The Second Annual Wong Forum on Art and the Immigrant Experience


This symposium examines the idea of homeland in the art and visual culture from the region now called the United States. As a concept, homeland plays a vital role in the shaping of individual and collective identity. Most directly, homeland can be understood to signify a person or people’s place of origin. The concept is in this way deeply embedded in the specifics of location and lineage. At the same time, the term also connotes a more subjective and contingent set of allegiances, including those of family, community, nation, religion, race, ethnicity, environment, and experience. Through these bonds, identification with a homeland provides one of the main anchors of individual being, group cohesiveness, and social legitimacy. Forging such connections offers people roots, a framework for binding to others and, ultimately, a sense of place in the world. The notion homeland is, in this way, a positive cultural force.

At the same time, the idea of homeland has been an abiding source of contention, divisiveness, and violence. Human history is pervaded with trauma and injustice enacted over claims to homelands both actual and metaphorical. In this way, the assertion of a homeland has tested the very possibility of social cohesion and self-determination. In the United States especially, where an array of constituencies struggle—often inequitably—to build for themselves a sense of place and belonging, laying claim to a homeland has become synonymous with struggles over voice, power, and beliefs. This can be seen historically in the US histories of colonization, indigenous removal, African American enslavement, and other longstanding pattern of unofficial and state-sanctioned inequality toward minorities. In our recent moment of globalization, the visibility of the concept has grown, from the post-9/11 founding of the Department of Homeland Security to the unsettling strains of anti-immigrant sentiment that mar the current presidential contest.

We will explore how the visual arts provide a powerful means to negotiate the problems and possibilities inherent to the notion homeland. What roles have visual and material expression played in shaping both dominant and alternative visions of the US as homeland? How have these efforts influenced broader discourses of American identity—or failed to do so? How has the question of homeland influenced the form, content, and purpose of the artistic expression? How might studying evocations of homeland in art help us to better understand and historicize the term’s cultural value and impact? Particular attention will be given to the understanding the topic through the prism of dialogue, with the idea that art provides a unique medium for the exchange of ideas across boundaries of identity and experience.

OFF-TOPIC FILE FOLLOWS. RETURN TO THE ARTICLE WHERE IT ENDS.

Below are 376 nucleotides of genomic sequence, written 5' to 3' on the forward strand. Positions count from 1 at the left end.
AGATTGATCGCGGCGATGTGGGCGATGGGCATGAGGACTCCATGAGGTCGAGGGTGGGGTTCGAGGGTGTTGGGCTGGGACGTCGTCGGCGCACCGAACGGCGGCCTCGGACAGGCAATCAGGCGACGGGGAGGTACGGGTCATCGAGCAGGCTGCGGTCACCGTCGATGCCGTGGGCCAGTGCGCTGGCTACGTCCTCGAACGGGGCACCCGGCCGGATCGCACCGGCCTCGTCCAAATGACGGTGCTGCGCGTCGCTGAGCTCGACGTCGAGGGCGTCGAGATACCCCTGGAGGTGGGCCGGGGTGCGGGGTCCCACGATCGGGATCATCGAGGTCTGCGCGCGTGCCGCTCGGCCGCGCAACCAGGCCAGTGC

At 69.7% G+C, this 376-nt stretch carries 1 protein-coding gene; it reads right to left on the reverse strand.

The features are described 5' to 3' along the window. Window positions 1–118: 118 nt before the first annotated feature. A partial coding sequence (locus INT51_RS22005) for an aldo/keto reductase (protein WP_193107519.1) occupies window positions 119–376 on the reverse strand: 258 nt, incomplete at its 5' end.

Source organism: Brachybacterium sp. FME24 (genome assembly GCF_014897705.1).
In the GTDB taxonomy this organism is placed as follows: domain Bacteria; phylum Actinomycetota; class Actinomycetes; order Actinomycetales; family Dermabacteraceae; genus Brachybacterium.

Schedule of Events:

10-10:10 am — Welcome
10:10-10:30 — Framing Remarks, Jason Weems, Associate Professor, University of California, Riverside
10:30-11:00 — Edward Hopper’s Portable Homes, Leo Mazow, Curator of American Art, Virginia Museum of Fine Arts
11:00-11:30 — Kara Walker, Imagining Home, Rebecca Peabody, Head of Research Projects and Programs, Getty Research Institute
11:30-11:50 — Questions

11:50-1:10 — Lunch Break

1:10-1:50 — Keynote Presentation: Home—So Different, So Appealing, Chon Noriega, University of California, Los Angeles
1:50-2:10 — Questions

2:10-2:20 — Short Break

2:20-2:50 — Homeland as Gesture: The Paintings of Maidu Artist Frank Day, Mark Minch, Sawyer Fellow, Tufts University/Assistant Professor, University of California, Riverside
2:50-3:20 — Somewhere Else, But Here: Visual Ethnography and an American Islamoscape Between Imagination and Image, Maryam Kashani, Assistant Professor, University of Illinois, Urbana-Champaign
3:20-3:50 — Smiling Faces Sometimes: The Homeland Portraiture of Tseng Kwong Chi, Joshua Takano Chambers-Letson, Assistant Professor, Northwestern University
3:50-4:10 — Questions

4:10-4:45 — Moderated discussion with all presenters; audience participation encouraged

4:50 — Reception


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